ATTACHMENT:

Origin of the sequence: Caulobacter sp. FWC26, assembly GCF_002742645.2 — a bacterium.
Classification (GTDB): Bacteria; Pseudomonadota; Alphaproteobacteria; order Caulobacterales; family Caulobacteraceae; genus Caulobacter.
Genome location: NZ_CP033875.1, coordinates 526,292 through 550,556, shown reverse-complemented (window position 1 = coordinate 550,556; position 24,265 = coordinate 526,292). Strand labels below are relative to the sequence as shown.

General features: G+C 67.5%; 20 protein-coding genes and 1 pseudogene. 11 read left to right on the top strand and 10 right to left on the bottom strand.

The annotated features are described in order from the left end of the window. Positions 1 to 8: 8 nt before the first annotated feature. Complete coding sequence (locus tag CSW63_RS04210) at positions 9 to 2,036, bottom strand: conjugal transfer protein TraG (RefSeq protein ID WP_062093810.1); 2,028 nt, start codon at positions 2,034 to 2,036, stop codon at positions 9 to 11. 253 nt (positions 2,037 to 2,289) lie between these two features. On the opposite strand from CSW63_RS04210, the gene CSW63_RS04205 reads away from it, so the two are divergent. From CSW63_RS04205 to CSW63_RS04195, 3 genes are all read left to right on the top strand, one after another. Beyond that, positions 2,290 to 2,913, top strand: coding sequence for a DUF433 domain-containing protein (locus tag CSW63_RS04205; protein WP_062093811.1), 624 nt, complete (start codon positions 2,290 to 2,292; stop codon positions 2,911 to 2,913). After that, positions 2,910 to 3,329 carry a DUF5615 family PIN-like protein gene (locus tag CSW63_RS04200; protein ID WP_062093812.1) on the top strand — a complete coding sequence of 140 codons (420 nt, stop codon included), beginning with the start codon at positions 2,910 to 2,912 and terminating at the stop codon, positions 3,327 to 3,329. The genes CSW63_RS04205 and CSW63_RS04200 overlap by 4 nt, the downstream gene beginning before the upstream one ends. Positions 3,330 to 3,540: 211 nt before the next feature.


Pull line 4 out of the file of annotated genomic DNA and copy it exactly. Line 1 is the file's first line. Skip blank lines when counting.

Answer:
General features: G+C 67.5%; 20 protein-coding genes and 1 pseudogene. 11 read left to right on the top strand and 10 right to left on the bottom strand.